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All Issues > Volume 13, Issue 5

<< Monday, August 18, 1997 >> St. Jane Frances de Chantal
Judges 2:11-19
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Psalm 106:34-44 Matthew 19:16-22
Similar Reflections


"Give to the poor." —Matthew 19:21

Jesus commanded a young man: "Go, sell your possessions, and give to the poor" (Mt 19:21). Jesus came to preach the good news to the poor (Lk 4:18). Jesus was poor, loves the poor, and expects us to make great sacrifices for the poor. At his conversion, Zacchaeus realized this and said: "I give half my belongings, Lord, to the poor" (Lk 19:8). The early Church also understood Jesus' emphasis on sacrificing for the poor. Some Christians gave to the poor even beyond their means so that Paul had to counsel them: "The willingness to give should accord with one's means, not go beyond them" (2 Cor 8:12). How many times have our pastors had to send our checks back to us because we had gone overboard in giving? Are we better than some early Christians in budgeting, or are we selfish and stingy by New Testament standards?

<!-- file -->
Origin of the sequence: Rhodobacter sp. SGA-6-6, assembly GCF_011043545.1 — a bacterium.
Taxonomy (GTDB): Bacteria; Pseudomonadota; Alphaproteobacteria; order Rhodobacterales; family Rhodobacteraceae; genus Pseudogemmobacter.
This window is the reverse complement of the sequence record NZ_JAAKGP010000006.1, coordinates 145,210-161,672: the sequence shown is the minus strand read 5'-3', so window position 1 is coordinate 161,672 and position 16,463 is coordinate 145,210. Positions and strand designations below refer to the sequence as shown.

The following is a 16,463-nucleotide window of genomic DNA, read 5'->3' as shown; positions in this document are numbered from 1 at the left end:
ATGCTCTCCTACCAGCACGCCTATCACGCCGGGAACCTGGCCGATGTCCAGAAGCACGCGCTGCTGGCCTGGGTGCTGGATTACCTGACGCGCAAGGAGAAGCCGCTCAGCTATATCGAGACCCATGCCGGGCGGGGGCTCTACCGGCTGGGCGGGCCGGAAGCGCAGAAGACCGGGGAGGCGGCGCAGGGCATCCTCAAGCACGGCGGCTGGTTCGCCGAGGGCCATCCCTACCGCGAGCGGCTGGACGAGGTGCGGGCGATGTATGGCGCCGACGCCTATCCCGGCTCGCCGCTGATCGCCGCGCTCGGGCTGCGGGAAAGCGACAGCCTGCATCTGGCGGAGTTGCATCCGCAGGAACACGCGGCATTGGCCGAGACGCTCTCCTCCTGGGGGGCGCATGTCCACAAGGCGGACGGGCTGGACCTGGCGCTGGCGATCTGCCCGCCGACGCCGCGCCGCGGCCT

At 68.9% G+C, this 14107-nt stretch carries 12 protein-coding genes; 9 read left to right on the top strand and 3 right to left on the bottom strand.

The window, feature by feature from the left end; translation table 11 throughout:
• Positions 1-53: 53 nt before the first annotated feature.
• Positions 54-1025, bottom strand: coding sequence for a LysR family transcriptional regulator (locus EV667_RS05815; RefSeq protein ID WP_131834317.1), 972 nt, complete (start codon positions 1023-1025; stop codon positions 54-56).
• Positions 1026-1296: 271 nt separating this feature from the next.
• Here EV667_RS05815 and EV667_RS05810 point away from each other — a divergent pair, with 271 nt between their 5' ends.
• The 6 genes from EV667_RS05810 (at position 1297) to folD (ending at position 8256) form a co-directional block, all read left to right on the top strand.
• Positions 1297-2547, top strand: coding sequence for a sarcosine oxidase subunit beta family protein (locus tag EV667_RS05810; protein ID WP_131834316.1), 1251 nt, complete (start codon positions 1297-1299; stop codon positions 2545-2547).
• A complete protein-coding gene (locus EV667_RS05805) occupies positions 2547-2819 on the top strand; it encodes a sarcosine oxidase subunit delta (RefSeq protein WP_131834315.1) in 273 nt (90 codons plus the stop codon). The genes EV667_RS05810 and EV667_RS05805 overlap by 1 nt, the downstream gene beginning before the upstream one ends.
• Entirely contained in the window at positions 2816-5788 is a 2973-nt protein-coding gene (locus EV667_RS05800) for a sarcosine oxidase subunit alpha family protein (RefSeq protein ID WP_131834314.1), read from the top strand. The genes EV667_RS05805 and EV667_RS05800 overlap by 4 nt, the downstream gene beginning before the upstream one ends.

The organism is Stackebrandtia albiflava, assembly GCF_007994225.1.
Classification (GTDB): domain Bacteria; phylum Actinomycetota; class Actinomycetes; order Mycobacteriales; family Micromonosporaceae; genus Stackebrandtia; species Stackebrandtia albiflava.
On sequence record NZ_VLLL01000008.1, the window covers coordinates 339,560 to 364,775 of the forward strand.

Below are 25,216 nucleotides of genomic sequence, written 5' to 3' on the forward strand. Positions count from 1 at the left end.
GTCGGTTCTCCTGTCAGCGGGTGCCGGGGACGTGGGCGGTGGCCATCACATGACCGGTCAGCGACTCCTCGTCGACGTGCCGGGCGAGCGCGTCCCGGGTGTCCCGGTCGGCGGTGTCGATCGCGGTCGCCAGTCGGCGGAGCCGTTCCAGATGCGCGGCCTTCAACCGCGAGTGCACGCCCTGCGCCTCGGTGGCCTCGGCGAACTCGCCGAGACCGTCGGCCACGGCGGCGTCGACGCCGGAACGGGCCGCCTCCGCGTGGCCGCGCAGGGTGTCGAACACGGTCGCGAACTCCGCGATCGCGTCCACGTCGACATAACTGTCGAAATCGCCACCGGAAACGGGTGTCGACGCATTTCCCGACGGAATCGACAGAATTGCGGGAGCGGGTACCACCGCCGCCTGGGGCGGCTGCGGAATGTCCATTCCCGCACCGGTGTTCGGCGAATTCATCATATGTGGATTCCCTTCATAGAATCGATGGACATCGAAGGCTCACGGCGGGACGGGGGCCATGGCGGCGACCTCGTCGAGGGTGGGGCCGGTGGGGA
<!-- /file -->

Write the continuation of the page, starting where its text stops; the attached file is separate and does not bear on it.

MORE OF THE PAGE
Missionaries, pastors, and relief organizations repeatedly tell us they desperately need money to reach people with the Gospel and to save the lives of the starving and the sick. They are telling us the truth. How can we stand by idly when our neighbor's life is at stake? (Lv 19:16) "I ask you, how can God's love survive in a man who has enough of this world's goods yet closes his heart to his brother when he sees him in need?" (1 Jn 3:17)

Prayer: Father, may I greatly increase my sacrificial giving to the poor. May I carefully discern every purchase and live a "more austere" life-style (Mission of the Redeemer, 59, Pope John Paul II).
Promise: "The Lord took pity on their distressful cries of affliction under their oppressors." —Jgs 2:18
Praise: Jane Frances expressed her forgiveness to the man who accidentally killed her husband by many acts of kindness and becoming godmother to one of his children.
(For related teaching, order our booklet, The Bible on Money.)
Nihil obstat: Reverend Robert L. Hagedorn, February 1, 1997
Imprimatur: †Most Reverend Carl K. Moeddel, Vicar General and Auxiliary Bishop of the Archdiocese of Cincinnati, February 4, 1997
The Nihil obstat and Imprimatur are a declaration that a book or pamphlet is considered to be free from doctrinal or moral error. It is not implied that those who have granted the Nihil obstat and Imprimatur agree with the contents, opinions, or statements expressed.
Volume 13, Issue 5
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